Freya's Tears

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Moving On

Mission: Book Two - Ginnungagap
Location: New Pacifica - Freya's Tears

Twenty-two hours later, Freya’s Tears was no longer in danger of colliding with random debris. The ship had reached its translation point and last minute preparations were under way to jump on to their next destination, Bliss. Els had already plotted the course and sent the data to Austin’s console. “Naya, open the tachcomm to Lafayette.”

Naya accessed her panel. “Comm open.”

The blank monitor at Els’s station blinked on, revealing the careworn features of Folsum. Dark circles had developed beneath his eyes since the last time she’d se
en him. “Commander?”
“Captain Ulfarsdottir, I see you’ve made it safely to the other side of the system.”

Els nodded. “Ja. We’re getting ready to jump now.”

He also nodded, rubbing his grizzled chin. “Have a drink for me when you get there.”

She gave him a commiserating smile. It would be weeks before the Siler Republic authorities would arrive to take this mess off his hands. She didn’t envy him the position of being the senior military officer in the system. “Will do, Commander. And if I locate another bottle of Chateau Exauvid, I’ll pick it up for you. No strings attached.”

Folsum chuckled. “I haven’t even had a chance to taste the last one, but I look forward to savoring it when I return to Lafayette.”

Els felt something deep inside thaw. Folsum wouldn’t be joking with her if he meant to end their business relationship. She found his openness encouraging since he hadn’t yet had time to confirm that she’d been truthful about the Kusanagi. He must have had time to balance his knee-jerk reaction against months of personal experience with her.

“Drive fires in five minutes, Skipper.”

Overhearing Austin’s words, Folsum sobered. “Safe trip, Captain. We’ll see you next time you swing this way.”

“Good luck, Commander. I hope you figure out what happened here.” Els closed the tachcomm. After rechecking their coordinates and her computations, she leaned back with satisfaction, glad to be getting out of the graveyard New Pacifica had become. “Once we’ve jumped Hrothgar will take bridge duty. The three of us have the next twenty-four hours off. I’ve had Kasli change the bridge schedule.”

“Thank god,” Naya said, rubbing her face. “No offense, Austin, but I’ve gotten sick of your chair.”

“None taken.” Austin casually accessed his station. “Not everyone’s cut out to be a pilot.”

Naya’s expression morphed from relief to offense. “I’ll have you know I can pilot very well, thank you.”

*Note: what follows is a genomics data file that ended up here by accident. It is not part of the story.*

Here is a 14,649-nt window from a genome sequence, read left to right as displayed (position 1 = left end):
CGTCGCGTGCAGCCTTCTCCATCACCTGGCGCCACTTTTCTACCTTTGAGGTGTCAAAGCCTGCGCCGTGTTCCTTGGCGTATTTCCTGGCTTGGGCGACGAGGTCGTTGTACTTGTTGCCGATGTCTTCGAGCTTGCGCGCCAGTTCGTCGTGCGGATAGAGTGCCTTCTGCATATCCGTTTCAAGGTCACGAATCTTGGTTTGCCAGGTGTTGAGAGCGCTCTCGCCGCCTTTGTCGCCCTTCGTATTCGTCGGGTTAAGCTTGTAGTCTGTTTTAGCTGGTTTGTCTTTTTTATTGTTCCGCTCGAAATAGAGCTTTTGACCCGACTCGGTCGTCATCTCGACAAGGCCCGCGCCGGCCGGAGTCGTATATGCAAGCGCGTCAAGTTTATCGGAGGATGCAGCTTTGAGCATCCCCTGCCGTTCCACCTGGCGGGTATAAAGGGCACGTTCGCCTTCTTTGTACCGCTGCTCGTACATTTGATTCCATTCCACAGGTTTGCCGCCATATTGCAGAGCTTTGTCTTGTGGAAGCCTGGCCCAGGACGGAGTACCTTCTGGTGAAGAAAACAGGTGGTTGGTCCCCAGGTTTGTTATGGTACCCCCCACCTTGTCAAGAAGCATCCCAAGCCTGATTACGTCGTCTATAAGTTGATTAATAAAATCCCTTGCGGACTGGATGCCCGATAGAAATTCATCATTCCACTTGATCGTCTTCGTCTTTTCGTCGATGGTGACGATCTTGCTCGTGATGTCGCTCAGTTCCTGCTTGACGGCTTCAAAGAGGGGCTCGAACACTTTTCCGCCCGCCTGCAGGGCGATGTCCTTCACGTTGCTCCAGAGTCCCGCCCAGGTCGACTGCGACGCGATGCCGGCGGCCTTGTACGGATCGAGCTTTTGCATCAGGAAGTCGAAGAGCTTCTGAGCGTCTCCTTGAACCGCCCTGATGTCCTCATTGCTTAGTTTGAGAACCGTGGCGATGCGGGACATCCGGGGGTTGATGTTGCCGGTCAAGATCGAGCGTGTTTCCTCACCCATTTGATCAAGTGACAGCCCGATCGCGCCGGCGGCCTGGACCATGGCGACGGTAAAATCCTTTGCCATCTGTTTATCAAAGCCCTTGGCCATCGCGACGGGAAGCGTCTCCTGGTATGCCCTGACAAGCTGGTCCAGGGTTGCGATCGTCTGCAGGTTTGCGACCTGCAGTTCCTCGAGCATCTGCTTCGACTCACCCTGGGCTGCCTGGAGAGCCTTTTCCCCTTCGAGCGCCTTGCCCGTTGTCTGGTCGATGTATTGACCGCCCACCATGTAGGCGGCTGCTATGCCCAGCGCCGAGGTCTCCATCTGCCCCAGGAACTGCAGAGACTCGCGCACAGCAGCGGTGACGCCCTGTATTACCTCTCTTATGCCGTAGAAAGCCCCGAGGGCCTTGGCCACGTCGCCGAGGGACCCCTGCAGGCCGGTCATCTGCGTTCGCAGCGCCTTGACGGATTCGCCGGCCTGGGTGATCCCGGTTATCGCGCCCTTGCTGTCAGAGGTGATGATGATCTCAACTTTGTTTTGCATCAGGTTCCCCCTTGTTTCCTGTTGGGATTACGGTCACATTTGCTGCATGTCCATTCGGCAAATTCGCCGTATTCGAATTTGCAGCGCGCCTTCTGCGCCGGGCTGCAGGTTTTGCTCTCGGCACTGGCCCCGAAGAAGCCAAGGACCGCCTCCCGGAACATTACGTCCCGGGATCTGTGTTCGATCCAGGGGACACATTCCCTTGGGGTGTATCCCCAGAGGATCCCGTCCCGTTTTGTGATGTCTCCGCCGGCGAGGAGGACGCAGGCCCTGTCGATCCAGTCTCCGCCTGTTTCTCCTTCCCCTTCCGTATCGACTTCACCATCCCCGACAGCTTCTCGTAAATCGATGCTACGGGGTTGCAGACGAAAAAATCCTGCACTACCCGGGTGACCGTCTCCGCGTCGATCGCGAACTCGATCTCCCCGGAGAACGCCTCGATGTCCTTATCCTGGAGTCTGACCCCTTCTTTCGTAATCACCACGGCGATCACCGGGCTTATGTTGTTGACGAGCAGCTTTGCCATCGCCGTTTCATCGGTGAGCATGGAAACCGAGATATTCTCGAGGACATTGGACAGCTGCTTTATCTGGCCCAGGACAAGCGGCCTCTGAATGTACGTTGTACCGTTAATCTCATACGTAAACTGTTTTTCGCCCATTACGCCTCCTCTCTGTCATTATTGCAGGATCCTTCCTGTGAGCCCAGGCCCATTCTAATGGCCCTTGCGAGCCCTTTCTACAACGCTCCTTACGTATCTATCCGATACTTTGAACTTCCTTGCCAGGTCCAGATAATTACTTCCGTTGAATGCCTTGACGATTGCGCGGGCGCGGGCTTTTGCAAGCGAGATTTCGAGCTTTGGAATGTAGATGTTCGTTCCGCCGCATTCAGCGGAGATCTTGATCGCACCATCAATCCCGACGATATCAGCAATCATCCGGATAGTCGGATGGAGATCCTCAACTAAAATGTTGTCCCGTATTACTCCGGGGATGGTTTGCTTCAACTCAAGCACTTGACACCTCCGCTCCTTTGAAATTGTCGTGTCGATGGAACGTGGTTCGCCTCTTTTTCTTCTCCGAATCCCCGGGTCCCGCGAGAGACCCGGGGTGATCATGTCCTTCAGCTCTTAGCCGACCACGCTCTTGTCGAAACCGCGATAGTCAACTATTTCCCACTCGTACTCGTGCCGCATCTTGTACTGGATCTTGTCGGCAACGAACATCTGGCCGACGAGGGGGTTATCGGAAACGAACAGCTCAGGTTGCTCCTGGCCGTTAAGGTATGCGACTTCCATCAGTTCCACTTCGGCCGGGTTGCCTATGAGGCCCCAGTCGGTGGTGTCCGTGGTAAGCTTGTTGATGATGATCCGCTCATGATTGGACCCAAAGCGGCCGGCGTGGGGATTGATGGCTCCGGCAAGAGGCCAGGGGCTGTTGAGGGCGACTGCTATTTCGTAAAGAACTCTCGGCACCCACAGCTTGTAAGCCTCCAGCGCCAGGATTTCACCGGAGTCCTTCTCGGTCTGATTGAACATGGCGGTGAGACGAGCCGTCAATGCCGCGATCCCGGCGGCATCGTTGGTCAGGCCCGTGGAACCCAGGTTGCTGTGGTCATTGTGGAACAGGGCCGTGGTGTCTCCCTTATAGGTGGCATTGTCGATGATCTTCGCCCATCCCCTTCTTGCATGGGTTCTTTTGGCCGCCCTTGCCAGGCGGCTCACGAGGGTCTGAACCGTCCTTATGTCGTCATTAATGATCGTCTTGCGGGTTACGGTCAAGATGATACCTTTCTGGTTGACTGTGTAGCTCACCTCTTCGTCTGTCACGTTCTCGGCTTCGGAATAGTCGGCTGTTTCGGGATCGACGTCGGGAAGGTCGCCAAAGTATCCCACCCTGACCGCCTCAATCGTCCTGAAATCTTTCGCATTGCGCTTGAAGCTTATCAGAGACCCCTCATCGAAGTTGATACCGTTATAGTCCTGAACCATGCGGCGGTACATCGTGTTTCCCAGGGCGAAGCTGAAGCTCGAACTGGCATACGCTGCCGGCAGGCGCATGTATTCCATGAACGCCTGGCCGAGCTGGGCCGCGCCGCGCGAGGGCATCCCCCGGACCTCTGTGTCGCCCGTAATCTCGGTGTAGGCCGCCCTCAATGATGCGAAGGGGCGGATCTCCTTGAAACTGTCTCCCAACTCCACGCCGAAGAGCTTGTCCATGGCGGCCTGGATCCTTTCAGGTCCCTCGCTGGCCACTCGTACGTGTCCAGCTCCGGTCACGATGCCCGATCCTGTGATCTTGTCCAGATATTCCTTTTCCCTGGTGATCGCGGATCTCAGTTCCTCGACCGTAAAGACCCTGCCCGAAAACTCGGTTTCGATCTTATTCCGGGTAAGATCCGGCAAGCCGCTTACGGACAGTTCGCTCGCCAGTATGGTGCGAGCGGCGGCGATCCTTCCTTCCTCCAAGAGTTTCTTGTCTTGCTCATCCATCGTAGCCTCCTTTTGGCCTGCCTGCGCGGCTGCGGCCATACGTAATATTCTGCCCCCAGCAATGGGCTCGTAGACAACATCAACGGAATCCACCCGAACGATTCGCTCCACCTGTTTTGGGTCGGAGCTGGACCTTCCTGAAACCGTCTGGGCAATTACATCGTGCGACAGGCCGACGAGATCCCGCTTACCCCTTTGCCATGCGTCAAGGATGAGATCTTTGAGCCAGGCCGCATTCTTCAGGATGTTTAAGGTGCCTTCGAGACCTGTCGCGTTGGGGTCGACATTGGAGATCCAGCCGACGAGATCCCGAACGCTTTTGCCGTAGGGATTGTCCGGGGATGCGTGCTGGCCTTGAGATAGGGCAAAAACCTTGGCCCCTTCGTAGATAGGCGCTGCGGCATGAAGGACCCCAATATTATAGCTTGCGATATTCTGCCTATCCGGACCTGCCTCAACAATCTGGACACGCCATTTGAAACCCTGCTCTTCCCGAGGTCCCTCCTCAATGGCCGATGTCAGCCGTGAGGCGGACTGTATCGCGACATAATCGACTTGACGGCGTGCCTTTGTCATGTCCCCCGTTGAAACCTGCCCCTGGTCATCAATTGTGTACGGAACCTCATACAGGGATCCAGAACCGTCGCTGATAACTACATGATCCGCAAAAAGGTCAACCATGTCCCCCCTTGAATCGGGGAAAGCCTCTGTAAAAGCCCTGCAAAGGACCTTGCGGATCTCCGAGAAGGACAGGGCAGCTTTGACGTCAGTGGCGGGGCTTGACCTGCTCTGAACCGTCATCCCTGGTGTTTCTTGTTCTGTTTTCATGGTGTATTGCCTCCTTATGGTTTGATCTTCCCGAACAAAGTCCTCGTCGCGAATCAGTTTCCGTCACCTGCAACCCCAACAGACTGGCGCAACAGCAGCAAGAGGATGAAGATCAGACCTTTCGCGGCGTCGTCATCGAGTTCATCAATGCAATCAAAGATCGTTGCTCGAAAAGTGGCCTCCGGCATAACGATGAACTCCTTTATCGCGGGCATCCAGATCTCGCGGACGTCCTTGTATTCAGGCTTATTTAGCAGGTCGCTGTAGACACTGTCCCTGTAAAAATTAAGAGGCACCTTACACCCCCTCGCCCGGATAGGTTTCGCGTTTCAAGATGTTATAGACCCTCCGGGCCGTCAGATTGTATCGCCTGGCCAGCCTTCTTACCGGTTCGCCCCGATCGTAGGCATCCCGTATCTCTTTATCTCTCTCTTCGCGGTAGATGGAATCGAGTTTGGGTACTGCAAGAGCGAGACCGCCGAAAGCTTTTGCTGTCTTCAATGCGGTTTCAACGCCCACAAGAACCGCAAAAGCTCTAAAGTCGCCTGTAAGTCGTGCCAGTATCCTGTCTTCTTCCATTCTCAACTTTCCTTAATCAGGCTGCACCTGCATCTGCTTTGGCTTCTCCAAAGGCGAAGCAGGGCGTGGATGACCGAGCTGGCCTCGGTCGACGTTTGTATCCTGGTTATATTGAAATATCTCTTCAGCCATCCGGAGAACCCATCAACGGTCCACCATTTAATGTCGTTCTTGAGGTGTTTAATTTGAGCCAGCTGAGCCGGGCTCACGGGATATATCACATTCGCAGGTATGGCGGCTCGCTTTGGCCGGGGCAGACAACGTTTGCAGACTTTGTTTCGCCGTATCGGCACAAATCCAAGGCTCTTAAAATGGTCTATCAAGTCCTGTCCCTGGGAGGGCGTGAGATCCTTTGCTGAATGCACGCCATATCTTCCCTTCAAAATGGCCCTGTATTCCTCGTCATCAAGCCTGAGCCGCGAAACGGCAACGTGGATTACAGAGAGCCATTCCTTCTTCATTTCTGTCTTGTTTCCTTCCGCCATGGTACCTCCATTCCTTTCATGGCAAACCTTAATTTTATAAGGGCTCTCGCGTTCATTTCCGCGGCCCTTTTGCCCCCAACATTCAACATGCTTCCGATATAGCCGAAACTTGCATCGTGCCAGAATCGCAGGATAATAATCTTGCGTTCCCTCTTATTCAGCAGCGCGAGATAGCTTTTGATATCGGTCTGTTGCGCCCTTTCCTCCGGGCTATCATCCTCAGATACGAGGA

“Define ‘very well.’”

Sensing an impending explosion, Els quickly stood. “I’m out. Try to keep the bloodshed to a minimum, ja?” She registered Naya’s surprise at her interruption and a faint grin curling Austin’s lips. Is he actually flirting with her? Making good on her statement despite her curiosity, Els left the bridge.

Kolodka sat at the dining table, a fragrant bowl of curried rice spicing the air around him.
Els took a deep breath of appreciation as she approached. “Does that taste as good as it smells?”

“It does.” He gestured toward the kitchenette. “Grab a spoon and give it a whirl. It’ll burn the hair off your eyeballs at fifty paces.”

She hesitated, mid-pace, for a split second before retrieving a spoon. “And that’s a good thing?”

Kolodka laughed. “Sometimes, yes indeed. It’s been years since I’ve had a good bowl of curry. Don’t find it much in this sub sector. You find it all the time down by the NIR border.” He leaned back to allow Els access to his bowl.

Heeding his warning, she scooped a minuscule amount of rice onto her spoon. She sniffed at it in suspicion, the scent alone causing her eyes to sting. A nibble chemically scalded her lips and tongue, and she hooted in surprise. “Holy—” As she waved ineffectually at her mouth, Kol handed her his glass of milk. She downed half of it in one gulp. Sweat had popped up over her lip, her eye watered and her mouth and tongue felt like they were on fire. “Why—?” She coughed and breathed slowly, mastering herself against the latent fire, her tears threatening to spill over. “Why would you eat that stuff? Shouldn’t it be used to strip clean the engines?”

Kolodka laughed. “It’s an acquired taste, yeah, but it cleans the pipes and sinuses.” He dug into his bowl, popping a large spoonful into his mouth.

Dismayed, Els shook her head, staring down at her spoon in one hand and the half-full glass of milk in the other. She drained the glass and returned to the kitchenette to pour a fresh one for him. “Here.”

He accepted the milk, still smiling in amusement.

“Where’s everyone else?”

“Hrothgar’s in the head before his bridge shift. Tobias and Kasli are inventorying the weapons in the hold.”

The thirty-one tons of weapons they’d just acquired came to mind, along with the image of her gunners absconding with a half ton of personal weapons and ammunition they didn’t actually need. “I’d better get down there before the militant high goes to their heads.”

Kolodka snickered. “No doubt. I think Tobias was talking about decorating his cabin walls with the auto-fire machine guns.”

“Gotta go!” She sped out of the common area, his laughter following as she trotted downstairs to the cargo bay.

Pausing on the landing, she took a moment to enjoy the view of a smiling Kasli happily dismantling a pistol onto a large cleaning rag draped across her lap. Tobias had two of the bulkier machine-guns strapped across his chest, holding one grip in each hand as he pretended to mow down his enemies at the far end of the bay.